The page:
That's not the case, Mr. Rojas said in an interview, but he is renegotiating the terms of the loan in private meetings with City Council members. Mr. Rojas is not in violation of the existing terms, he said.
When the city hired him in 2007, he received a $1.27 million home loan. The contract stipulated that he would make a 10 percent down payment on the Menlo Park home when he sold his house in Riverside, where he had lived previously.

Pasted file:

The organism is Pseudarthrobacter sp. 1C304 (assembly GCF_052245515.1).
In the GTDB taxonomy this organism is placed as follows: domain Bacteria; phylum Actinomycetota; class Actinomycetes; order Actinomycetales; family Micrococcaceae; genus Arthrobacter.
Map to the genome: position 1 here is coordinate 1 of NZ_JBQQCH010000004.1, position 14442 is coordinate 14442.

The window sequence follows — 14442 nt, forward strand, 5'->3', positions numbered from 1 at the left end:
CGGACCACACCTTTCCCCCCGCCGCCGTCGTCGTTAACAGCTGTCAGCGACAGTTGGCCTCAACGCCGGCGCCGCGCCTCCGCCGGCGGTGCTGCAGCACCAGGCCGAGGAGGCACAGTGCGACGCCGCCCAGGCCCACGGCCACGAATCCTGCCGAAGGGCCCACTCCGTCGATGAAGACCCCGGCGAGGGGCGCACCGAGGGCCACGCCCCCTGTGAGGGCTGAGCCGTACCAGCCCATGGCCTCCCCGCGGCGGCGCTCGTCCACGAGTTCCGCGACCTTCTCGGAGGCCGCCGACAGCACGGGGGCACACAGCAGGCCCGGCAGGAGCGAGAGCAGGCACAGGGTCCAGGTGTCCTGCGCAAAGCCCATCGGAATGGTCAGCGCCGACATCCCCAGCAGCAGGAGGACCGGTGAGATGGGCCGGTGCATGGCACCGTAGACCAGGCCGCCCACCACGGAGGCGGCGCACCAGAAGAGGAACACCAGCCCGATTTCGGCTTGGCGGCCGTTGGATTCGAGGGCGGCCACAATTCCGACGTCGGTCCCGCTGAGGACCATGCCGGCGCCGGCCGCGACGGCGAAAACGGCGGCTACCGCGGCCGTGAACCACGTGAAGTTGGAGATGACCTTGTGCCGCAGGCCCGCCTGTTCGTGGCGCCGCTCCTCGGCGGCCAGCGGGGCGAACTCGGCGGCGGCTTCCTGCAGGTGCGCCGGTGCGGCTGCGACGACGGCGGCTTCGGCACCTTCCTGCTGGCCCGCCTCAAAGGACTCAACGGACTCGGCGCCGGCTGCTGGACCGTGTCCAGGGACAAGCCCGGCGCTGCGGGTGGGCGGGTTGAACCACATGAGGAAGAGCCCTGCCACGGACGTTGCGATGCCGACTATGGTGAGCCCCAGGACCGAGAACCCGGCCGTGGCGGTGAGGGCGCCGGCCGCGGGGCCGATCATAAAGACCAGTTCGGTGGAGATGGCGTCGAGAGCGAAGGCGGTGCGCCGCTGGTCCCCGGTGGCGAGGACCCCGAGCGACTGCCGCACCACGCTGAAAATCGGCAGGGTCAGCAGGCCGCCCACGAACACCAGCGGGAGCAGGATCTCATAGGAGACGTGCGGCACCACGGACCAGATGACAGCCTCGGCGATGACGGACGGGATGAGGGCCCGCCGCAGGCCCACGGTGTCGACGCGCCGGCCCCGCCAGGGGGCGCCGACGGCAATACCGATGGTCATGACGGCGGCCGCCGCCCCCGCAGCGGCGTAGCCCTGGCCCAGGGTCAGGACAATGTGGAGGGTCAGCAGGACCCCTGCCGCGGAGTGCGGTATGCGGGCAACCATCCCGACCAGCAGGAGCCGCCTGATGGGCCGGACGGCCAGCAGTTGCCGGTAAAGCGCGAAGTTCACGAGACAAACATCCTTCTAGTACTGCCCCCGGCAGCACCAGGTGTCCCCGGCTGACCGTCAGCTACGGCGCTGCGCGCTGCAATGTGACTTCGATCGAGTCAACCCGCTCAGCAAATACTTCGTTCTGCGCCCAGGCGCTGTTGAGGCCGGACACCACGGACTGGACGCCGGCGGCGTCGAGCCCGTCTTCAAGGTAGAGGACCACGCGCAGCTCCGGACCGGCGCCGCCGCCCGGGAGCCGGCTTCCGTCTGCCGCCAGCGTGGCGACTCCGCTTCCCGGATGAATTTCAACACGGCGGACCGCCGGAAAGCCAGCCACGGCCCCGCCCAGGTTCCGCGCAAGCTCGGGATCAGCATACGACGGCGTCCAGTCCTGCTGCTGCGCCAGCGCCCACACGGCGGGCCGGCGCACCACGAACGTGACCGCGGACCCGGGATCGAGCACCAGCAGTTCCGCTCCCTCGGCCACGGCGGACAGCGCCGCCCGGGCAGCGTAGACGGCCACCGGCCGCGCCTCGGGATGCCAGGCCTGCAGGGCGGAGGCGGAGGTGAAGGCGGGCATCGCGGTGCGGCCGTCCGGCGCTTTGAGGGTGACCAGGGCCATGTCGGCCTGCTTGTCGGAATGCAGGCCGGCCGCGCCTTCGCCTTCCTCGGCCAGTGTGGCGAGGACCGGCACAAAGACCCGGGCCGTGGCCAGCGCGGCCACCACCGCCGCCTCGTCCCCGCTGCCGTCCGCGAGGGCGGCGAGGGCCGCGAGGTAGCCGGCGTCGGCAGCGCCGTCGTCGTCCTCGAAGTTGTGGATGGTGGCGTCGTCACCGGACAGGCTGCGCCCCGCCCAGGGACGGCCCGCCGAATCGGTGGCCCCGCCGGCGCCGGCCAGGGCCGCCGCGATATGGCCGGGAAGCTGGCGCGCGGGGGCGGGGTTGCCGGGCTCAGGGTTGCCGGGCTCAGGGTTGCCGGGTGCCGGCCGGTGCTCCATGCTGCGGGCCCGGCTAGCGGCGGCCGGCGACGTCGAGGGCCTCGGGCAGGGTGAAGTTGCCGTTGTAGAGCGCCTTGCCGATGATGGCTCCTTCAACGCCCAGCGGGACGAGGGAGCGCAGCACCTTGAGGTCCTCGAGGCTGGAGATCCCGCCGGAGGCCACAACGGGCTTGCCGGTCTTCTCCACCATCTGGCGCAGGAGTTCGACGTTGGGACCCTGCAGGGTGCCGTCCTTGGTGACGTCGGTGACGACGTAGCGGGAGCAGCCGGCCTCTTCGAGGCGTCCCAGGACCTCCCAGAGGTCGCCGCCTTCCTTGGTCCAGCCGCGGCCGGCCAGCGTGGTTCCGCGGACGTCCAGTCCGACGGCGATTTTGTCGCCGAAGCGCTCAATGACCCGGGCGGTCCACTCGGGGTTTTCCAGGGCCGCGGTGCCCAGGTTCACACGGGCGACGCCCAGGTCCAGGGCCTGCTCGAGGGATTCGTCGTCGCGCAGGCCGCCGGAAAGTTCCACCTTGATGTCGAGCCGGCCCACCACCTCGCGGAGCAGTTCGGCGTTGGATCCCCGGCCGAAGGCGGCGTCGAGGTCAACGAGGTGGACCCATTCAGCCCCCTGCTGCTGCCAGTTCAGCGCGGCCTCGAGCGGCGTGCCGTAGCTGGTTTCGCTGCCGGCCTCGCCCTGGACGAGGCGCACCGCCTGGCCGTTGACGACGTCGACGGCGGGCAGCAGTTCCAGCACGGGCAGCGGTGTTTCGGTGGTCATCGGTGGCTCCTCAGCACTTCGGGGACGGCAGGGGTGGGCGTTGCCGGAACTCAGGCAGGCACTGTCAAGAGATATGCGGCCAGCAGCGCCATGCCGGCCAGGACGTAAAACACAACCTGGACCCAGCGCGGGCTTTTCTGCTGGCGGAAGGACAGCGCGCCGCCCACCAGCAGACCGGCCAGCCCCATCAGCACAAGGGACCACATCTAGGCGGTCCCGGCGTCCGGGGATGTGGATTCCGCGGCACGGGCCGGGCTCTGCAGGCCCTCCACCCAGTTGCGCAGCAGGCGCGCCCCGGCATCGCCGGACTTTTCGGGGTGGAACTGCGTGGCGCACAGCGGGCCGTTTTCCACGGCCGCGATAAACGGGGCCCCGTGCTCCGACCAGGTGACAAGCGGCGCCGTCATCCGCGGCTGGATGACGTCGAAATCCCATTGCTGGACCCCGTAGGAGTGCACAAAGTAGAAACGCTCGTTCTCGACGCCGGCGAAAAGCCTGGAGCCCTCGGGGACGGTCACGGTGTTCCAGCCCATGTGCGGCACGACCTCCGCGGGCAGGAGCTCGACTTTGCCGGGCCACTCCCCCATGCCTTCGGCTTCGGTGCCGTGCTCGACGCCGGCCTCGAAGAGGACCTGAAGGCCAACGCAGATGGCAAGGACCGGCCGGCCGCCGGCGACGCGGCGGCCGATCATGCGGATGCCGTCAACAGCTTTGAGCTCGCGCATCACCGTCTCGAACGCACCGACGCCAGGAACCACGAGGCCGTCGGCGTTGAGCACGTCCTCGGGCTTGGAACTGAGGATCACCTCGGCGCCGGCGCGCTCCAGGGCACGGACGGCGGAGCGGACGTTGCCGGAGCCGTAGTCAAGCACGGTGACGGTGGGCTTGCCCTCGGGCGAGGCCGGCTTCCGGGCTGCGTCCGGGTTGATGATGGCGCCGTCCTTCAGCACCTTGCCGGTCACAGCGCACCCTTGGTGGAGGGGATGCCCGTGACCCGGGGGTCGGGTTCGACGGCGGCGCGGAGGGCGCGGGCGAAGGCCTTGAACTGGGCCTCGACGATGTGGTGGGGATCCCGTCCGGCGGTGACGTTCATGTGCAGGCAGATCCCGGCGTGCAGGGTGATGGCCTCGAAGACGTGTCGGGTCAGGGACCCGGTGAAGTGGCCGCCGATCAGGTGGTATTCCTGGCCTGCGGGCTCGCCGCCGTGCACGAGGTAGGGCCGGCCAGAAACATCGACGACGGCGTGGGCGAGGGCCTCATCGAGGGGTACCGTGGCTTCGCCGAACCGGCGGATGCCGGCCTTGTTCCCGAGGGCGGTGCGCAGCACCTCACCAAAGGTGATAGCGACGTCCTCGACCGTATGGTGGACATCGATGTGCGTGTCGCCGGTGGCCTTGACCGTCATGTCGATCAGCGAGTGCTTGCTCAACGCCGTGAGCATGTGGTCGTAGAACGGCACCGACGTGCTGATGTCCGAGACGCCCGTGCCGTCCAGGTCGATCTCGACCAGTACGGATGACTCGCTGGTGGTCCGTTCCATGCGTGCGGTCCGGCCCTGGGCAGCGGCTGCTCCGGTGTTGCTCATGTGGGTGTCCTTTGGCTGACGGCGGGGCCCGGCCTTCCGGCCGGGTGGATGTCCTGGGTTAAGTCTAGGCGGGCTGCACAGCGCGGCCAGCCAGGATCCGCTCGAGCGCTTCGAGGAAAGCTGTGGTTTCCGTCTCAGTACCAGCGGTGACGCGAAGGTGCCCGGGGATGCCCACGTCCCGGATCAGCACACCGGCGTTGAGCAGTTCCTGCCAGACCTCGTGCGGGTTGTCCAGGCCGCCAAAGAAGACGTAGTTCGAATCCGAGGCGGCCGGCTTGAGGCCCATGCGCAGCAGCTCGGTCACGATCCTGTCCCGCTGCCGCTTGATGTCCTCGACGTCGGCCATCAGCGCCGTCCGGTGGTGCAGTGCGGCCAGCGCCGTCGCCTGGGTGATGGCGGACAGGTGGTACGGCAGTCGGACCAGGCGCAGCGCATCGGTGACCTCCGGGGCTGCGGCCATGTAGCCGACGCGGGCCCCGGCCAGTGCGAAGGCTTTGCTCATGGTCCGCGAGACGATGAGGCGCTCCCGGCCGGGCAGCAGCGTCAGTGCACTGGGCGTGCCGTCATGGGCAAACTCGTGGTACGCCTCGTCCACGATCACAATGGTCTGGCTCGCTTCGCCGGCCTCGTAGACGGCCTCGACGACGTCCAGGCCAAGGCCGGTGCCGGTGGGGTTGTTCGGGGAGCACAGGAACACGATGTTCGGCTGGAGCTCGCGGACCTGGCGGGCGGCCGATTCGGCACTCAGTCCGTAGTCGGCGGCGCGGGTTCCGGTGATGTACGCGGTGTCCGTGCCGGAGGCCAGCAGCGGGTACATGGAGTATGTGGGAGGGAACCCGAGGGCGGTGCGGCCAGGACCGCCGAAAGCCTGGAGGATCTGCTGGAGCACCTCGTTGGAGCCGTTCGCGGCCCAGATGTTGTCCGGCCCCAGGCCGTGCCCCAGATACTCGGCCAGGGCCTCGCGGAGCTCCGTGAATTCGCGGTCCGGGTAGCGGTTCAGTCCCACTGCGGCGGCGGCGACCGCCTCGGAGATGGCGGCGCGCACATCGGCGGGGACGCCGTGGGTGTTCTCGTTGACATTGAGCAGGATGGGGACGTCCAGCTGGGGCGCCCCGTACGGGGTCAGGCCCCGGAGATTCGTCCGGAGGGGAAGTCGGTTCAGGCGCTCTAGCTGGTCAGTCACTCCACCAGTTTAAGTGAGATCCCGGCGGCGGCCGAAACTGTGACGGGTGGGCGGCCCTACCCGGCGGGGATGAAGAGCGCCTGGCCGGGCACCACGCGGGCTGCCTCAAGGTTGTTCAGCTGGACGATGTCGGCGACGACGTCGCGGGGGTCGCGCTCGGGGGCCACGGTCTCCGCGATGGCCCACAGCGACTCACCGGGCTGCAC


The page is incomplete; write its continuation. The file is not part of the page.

But he hasn't sold the Riverside home yet because of the housing bust, and knows that he won't be able to sell it any time soon. Rather than make the city wait, he decided to amend the contract so that he could pay the down payment back before he sold the Riverside property, in a way that "doesn't kill me with taxes." (In an article published in late 2008, Forbes Magazine called Riverside the third-worst post-bust real-estate market in the country, second only to Stockton and Los Angeles; housing prices fell nearly 25 percent.)
He noted that the loan is secured both by the Riverside property, and the Menlo Park home.